On August 6, the Securities and Exchange Commission (SEC) approved Nasdaq’s proposed “Board Diversity Rule,” noting that this new listing standard “represents a step forward for investors on board diversity.” As discussed in our prior client alert on Nasdaq’s proposed rule changes, the new Board Diversity Rule requires all Nasdaq-listed companies (subject to certain exceptions described below), including smaller reporting companies, to have at least two diverse directors (or explain the reasons why they do not), including one self-identified female and one who self-identifies as an underrepresented minority or LGBTQ+, and to disclose board diversity statistics. The new Board Diversity Rule becomes effective based on a two-stage deferred basis, with transition periods for newly Nasdaq-listed companies and listing transfers and exceptions for certain companies.
Disclosure Requirement. Each Nasdaq-listed company must annually disclose board diversity data on its website or in its proxy or information statement for its annual meeting of shareholders. Initial disclosures of this data must occur by the later of August 8, 2022, or the date on which a company files its proxy or information statement for its annual shareholder meeting during 2022. Each company must disclose the number of directors based on the directors’ self-identified gender, race, and LGBTQ+ status, respectively, using a Nasdaq-standardized diversity matrix. Any director who chooses not to self-identify will be counted in an “Undisclosed” category. After the first year of applicability, the Board Diversity Rule requires disclosure for the current year and the immediately preceding year. Companies that fail to comply with the disclosure requirement could be delisted if they fail to regain compliance within a cure period of up to 180 days.
Diversity Objective. In addition, Nasdaq-listed companies must meet minimum board diversity requirements within specified transition periods based on the company’s listing tier. All Nasdaq-listed companies must have, or explain why they do not have, at least one diverse director within two years of the proposal’s approval. For most calendar year-end Nasdaq-listed companies, this will be not later than the date on which such company files its proxy statement for its 2023 annual meeting. Companies listed on the Nasdaq Global Select Market or the Nasdaq Global Market must have, or explain why they do not have, at least two diverse directors (including one self-identified as female and one self-identified as an underrepresented minority or LGBTQ+) within four years of the proposal’s approval (the date on which a calendar year-end company files its proxy statement for its 2025 annual meeting), while companies listed on the Nasdaq Capital Market will have five years to meet this requirement (the date on which a calendar year-end company files its proxy statement for its 2026 annual meeting). A Nasdaq-listed company with a board of five or fewer directors can meet the diversity objective by having one diverse director, instead of two, within one year of the proposal’s approval. Foreign issuers and smaller reporting companies can satisfy this requirement with two female directors. The rules provide a one-year grace period for a listed company that no longer meets the diversity objective due to a vacancy on its board of directors, such as when a diverse director falls ill or resigns. However, a company that cannot meet the diversity requirement will not be subject to delisting if it explains the reasons for not doing so on its website or in its proxy or information statement for its annual meeting of shareholders. If a company fails to provide an explanation, it will have until the later of its next annual shareholder meeting or 180 days from the event that caused the deficiency to cure the deficiency, either by nominating additional diverse directors or by providing the required disclosures.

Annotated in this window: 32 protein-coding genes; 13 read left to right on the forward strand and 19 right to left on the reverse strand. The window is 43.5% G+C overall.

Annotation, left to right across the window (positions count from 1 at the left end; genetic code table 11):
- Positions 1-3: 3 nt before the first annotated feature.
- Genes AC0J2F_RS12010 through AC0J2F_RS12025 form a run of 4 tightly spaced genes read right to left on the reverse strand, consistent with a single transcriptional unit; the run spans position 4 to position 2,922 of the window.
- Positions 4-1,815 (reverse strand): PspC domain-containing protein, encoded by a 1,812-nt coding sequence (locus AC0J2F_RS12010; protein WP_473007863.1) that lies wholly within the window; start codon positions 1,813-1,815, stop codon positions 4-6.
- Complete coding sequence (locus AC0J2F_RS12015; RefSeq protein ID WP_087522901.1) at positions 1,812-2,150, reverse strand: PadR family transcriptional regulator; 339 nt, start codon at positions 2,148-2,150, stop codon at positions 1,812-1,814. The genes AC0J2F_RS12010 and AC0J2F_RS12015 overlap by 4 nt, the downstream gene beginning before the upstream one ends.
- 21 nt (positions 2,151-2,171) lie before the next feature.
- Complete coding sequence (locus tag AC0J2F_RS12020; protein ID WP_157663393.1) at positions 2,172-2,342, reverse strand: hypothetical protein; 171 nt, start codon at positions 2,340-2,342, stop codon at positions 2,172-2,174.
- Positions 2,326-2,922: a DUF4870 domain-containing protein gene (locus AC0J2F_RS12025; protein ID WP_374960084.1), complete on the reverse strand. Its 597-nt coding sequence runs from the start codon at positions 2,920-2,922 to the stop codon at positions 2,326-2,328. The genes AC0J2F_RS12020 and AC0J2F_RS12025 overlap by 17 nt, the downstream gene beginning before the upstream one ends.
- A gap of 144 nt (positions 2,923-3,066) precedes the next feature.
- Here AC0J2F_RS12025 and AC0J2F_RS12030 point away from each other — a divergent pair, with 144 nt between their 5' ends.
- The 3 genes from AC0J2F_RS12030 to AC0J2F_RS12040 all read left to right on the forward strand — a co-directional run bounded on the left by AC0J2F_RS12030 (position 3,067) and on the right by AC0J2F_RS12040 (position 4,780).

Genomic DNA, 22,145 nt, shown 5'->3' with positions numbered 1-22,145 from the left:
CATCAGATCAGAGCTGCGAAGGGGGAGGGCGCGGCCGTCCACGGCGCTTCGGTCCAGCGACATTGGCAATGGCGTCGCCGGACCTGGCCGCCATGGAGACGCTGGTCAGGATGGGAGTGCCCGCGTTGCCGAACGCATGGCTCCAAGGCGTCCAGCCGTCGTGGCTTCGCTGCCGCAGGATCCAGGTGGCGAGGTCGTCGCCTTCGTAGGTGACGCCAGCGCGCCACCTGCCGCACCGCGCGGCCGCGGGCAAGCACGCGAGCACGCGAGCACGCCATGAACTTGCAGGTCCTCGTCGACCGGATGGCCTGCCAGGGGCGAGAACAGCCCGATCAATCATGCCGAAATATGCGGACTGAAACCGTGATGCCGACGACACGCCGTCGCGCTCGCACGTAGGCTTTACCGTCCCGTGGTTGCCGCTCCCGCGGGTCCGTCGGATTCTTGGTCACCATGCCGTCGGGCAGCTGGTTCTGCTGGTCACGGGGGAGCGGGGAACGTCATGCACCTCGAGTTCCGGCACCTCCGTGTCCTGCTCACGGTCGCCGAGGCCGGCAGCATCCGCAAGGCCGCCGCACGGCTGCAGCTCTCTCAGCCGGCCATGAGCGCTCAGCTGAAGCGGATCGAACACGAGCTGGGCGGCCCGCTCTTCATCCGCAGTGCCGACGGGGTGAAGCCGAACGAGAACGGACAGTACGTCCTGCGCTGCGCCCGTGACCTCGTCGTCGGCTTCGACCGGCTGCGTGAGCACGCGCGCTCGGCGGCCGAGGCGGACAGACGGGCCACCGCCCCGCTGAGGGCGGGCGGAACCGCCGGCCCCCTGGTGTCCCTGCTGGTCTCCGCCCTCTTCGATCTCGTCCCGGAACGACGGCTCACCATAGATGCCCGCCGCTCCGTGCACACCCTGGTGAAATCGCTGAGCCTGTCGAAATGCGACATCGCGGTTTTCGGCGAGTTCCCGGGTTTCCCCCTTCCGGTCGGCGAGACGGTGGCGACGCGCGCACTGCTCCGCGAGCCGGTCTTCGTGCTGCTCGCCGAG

This disclosure-based framework addresses the current absence of board-level diversity statistics and aims to provide investors with more reliable and comparable information — information investors have been increasingly demanding. Such information should enhance current SEC rules, requiring that companies disclose whether, or how, they consider diversity when nominating new directors. By providing for more standardized diversity data, the SEC seeks to aid investors’ investment and voting decisions.
Approval of the announcement did not come without opposition, as one SEC commissioner voted against the Board Diversity Rule, and another only gave partial support. In its order approving the Board Diversity Rule, the SEC expressly acknowledged that investors and companies differ in their beliefs as to the impact of board diversity on company performance and governance. Nonetheless, the SEC makes clear that the availability of diversity-related data is intended to benefit the investing public.
- David I. Meyers
- Steven Khadavi
- Elizabeth L. Segaar (“Betty”)
- Wallace Bao
- Dylan Denslow
Compliments of Troutman Pepper LLP – a member of the EACCNY.